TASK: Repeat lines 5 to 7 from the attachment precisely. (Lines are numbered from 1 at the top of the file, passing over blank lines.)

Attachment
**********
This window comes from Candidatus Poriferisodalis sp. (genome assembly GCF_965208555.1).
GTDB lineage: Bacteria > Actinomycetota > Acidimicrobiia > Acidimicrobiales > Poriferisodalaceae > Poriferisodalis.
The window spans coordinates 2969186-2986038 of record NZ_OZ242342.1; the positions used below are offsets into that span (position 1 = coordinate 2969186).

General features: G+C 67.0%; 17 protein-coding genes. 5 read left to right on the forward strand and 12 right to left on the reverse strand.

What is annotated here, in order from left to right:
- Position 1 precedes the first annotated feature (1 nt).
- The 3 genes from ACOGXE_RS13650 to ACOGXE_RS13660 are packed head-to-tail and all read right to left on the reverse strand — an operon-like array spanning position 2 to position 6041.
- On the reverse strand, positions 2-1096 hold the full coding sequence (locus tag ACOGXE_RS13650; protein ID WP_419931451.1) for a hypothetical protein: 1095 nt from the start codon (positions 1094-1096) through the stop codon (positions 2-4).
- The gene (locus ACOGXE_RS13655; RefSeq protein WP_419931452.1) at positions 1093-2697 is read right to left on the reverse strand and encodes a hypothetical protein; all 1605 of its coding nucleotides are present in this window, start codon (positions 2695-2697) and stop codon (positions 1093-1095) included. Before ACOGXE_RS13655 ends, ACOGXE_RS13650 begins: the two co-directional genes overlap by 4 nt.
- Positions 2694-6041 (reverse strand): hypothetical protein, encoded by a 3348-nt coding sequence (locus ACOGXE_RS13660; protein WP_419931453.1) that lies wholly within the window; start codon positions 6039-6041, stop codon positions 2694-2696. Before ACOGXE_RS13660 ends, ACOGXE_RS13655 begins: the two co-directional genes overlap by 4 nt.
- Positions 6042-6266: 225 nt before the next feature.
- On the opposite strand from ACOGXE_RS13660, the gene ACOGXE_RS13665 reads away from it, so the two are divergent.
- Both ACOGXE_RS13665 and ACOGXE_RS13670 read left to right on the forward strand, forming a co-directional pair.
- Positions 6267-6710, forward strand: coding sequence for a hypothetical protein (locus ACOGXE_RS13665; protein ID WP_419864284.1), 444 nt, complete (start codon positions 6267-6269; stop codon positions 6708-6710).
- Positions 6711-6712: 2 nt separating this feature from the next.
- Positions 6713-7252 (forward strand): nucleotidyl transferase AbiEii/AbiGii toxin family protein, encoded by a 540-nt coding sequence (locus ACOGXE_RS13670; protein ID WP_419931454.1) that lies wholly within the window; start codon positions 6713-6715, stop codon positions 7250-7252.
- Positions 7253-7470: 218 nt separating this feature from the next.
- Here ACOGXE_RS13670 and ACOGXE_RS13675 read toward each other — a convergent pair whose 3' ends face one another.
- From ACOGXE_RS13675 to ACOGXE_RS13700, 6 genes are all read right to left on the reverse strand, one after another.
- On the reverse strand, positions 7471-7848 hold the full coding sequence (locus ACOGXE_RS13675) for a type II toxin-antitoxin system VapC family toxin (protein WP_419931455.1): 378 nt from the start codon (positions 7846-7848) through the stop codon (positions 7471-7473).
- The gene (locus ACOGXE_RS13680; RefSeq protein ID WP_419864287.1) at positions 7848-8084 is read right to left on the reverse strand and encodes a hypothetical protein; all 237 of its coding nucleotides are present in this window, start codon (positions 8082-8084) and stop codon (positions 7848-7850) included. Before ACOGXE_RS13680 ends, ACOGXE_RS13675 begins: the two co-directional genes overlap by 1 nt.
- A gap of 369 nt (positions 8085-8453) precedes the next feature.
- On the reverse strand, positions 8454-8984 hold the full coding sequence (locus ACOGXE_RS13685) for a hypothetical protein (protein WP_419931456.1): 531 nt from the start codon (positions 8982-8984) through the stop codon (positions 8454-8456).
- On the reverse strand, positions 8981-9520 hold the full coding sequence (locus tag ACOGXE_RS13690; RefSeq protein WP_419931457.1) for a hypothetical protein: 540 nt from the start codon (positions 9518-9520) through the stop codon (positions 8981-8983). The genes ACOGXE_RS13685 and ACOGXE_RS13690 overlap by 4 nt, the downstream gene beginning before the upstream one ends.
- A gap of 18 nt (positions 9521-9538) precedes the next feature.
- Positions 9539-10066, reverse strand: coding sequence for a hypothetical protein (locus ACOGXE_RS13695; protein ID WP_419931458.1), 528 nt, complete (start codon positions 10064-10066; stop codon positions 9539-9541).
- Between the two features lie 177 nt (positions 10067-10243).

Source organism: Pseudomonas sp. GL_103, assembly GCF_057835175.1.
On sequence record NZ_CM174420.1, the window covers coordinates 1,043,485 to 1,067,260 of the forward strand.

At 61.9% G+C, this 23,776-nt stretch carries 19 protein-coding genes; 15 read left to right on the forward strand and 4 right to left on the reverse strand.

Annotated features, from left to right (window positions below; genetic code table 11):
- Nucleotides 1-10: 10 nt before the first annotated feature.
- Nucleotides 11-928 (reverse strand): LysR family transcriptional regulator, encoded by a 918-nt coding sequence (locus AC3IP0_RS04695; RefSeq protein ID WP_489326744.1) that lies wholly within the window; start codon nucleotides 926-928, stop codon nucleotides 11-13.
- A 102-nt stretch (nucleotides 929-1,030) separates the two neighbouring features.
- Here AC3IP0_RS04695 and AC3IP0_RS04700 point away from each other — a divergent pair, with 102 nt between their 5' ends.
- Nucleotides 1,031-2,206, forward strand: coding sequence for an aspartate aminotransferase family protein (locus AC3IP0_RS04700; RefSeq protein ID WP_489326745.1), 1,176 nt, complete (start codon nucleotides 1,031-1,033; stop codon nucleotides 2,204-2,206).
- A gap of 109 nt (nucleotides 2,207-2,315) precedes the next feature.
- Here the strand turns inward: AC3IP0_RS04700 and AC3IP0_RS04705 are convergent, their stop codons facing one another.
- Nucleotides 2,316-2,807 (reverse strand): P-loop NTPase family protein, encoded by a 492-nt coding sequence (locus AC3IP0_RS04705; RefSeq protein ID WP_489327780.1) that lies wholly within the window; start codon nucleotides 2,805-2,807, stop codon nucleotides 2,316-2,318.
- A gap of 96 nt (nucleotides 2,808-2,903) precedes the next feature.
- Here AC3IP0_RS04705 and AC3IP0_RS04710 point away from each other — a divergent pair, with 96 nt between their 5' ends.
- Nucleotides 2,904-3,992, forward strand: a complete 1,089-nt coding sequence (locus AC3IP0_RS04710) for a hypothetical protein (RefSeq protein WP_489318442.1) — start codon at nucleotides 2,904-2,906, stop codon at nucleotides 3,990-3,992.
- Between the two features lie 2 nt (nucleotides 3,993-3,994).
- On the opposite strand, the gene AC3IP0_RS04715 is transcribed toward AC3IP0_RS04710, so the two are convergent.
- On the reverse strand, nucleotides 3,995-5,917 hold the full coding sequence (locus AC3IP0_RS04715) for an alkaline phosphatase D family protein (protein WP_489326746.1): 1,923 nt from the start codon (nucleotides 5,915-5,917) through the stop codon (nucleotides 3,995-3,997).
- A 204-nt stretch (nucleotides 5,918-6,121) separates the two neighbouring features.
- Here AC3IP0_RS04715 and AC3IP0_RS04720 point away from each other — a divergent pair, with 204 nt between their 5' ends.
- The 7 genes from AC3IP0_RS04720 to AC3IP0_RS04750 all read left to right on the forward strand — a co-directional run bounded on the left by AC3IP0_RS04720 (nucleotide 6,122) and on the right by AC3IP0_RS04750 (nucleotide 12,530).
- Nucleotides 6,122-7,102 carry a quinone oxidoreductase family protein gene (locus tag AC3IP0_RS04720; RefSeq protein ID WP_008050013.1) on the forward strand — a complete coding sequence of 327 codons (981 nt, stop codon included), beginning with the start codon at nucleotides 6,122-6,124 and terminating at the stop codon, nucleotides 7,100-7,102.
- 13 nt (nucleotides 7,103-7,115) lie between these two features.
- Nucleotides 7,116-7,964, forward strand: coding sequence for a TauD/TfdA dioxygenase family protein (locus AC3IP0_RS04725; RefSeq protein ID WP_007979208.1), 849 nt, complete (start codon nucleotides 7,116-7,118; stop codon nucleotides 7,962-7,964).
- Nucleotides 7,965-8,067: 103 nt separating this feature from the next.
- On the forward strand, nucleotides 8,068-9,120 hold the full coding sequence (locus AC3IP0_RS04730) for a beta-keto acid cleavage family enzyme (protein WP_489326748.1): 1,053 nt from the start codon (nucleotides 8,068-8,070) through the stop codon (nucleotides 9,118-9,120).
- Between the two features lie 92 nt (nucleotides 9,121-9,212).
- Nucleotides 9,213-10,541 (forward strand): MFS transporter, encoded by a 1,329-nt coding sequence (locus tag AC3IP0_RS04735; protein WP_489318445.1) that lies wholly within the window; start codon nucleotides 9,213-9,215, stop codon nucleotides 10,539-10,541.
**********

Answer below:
What is annotated here, in order from left to right:
- Position 1 precedes the first annotated feature (1 nt).
- The 3 genes from ACOGXE_RS13650 to ACOGXE_RS13660 are packed head-to-tail and all read right to left on the reverse strand — an operon-like array spanning position 2 to position 6041.